Signs are important. A road that’s missing its “One Way” sign is dangerous. So is a house missing its “Beware of Dog” sign.

Supposedly, the Apocalypse will be heralded by seven signs. If you see just six signs, it’s not the Apocalypse, just a really, really bad day: plaguey with a chance of blood oceans.

I recently wrote about the confusing signs at the two Twinbrook Metro Kiss & Rides and how they threatened to drive a wedge between My Lovely Wife and me. I invited readers to weigh in on other areas in need of Metro’s attention.

Apparently, Twinbrook isn’t the only accursed station. “If you and your spouse had met at the Rockville Metro station, you would have had the exact same problem,” wrote Chas Hausheer, president of the East Rockville Civic Association. “As part of our neighborhood civic association over the last thirty years, we have had several high-level meetings on-site at our station and had many, many promises to ‘look into’ the signage issue which, as we have learned, is Metro-speak for we aren’t going to change a thing.”

A similar issue exists at the Shady Grove station. It’s made worse there by how difficult it is for drivers to get from one side of the station to the other. Gaithersburg’s Pat White once went to pick up her son at Shady Grove. “Not only was I at the wrong park and ride, I couldn’t figure out how to drive from the east side to the west side without going all the way back to Shady Grove Road, driving about a mile to Route 355, driving south on 355 another mile, and then turning east to Metro,” she wrote.

A passenger information display sign inside the U Street Metro station is tilted to face passengers exiting the station. Should it face passengers entering the station? (John Kelly/The Washington Post)

Steven Herrmann of Ashburn has a different gripe. It’s about inadequate signage at the West Falls Church station. “It is so easy to drive into the station via the bus/taxi entrance as opposed to the passenger drop-off/pick-up entrance,” he wrote. His son-in-law recently got a moving violation ticket for making that mistake.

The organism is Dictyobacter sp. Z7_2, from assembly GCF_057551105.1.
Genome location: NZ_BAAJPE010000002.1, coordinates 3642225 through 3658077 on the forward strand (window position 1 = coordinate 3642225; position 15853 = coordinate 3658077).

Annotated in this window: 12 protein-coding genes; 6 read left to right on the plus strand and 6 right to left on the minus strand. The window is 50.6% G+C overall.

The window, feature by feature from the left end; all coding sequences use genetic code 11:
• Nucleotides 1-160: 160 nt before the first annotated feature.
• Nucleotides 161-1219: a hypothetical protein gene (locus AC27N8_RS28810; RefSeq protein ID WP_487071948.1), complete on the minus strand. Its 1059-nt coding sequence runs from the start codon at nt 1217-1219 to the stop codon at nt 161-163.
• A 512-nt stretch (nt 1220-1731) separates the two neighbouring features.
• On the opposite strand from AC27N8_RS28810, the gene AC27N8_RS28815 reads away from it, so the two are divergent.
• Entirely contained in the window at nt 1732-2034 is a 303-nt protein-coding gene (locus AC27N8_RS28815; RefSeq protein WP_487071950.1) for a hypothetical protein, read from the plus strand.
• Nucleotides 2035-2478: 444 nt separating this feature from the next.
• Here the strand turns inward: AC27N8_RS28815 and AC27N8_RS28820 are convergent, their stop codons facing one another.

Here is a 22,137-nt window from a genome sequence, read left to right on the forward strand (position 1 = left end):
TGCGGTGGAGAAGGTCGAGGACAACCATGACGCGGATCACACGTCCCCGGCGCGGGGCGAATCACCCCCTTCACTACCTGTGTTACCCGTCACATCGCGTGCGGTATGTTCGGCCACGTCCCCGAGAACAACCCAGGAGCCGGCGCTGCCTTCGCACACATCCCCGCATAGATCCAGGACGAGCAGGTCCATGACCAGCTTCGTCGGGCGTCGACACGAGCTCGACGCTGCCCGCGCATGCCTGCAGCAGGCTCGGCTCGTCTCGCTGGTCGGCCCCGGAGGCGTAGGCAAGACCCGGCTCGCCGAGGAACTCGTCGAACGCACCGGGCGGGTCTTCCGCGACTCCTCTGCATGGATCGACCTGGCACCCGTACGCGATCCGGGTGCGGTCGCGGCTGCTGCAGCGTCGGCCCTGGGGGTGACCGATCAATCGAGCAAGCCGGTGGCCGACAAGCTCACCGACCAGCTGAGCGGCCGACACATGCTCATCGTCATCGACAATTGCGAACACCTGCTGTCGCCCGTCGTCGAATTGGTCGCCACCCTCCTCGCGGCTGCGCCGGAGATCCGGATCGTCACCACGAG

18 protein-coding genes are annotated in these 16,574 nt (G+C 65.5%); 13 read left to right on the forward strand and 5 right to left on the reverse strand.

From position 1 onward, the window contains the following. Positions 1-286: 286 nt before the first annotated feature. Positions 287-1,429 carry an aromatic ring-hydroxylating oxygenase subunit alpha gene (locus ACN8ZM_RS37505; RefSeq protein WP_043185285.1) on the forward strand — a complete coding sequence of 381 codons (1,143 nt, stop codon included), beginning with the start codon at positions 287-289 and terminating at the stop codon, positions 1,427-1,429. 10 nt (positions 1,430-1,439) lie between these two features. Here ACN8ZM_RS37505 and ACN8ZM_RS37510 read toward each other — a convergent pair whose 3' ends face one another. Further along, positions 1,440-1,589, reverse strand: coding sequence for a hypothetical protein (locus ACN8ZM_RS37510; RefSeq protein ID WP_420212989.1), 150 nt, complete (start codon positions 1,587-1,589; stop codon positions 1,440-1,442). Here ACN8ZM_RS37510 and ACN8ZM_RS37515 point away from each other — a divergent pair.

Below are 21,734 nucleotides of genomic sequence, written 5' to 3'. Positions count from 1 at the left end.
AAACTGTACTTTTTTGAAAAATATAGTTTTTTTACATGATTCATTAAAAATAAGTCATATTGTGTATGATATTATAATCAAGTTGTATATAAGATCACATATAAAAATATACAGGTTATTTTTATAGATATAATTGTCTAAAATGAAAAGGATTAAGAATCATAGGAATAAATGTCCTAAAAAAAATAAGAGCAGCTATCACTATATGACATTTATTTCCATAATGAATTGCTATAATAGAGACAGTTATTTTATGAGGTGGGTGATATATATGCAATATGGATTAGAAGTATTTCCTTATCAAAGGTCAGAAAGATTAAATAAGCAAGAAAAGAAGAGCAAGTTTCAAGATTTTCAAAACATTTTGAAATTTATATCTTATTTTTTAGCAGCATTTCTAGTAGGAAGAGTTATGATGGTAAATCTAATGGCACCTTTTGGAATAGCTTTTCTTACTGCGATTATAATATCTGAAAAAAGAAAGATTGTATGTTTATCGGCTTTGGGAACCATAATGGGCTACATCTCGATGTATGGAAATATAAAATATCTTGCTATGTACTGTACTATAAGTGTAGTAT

Now let’s make our way from outside the stations to inside the stations. Gregory Tepe of the District is curious about a quirk at the U Street Metro station. He writes: “Why, at the 13th Street entrance of the U Street Metro station, is the information board showing the next incoming trains facing the passengers as they leave the station, instead of facing the passengers as they enter the station?”

Silver Spring’s Mike Marceau thinks the signs at the Columbia Heights exit are confusing. One sign points to “Mt. Pleasant,” another to “Pleasant Plains.” Mike wrote: “Signs should list the nearest intersection instead of a neighborhood or area of town.”

In Metro’s defense, there are other signs that point toward northbound and southbound 14th Street, but they aren’t the first signs that exiting passengers encounter.

Ted Mastroianni of the District wishes the Metro system maps inside the cars were better positioned. “Each car has a map located above a seat that would be impossible to read if the car was occupied or the car was crowded,” he wrote. “It forces you to lean over seated riders’ heads to read the small print obscured map.”

My problem with the maps is how many of them are microscopic, dwarfed by the large posters outlining emergency evacuation instructions.

Nancy McGuire of Silver Spring spoke for many readers when she suggested that Metro have compass points marked outside the stations. “It would be very simple and relatively inexpensive to print decals with arrows and the words ‘North,’ ‘South,’ ‘East’ and ‘West’ to apply to the brown pillars outside every Metro station,” she wrote. “I have lived in this area almost 15 years, and if I’m exiting at a stop that I don’t use often, I still have to orient myself by the position of the sun or by walking a half block in the wrong direction.”

Or we could carry compasses.

I asked Metro to respond. Spokesman Dan Stessel said Metro’s engineering staff would assess the U Street PID — that’s the “passenger information display” — to see whether it could be shifted to face incoming passengers as opposed to outgoing ones.

Dan said the signage team would look into labeling the Kiss & Rides. I think the ones at Twinbrook, Rockville and Shady Grove should be easy to do: Just add “East” and “West” to signs inside and outside the stations.

And Dan promised that suggestions sent to Metro’s feedback line — — would be routed to the appropriate group.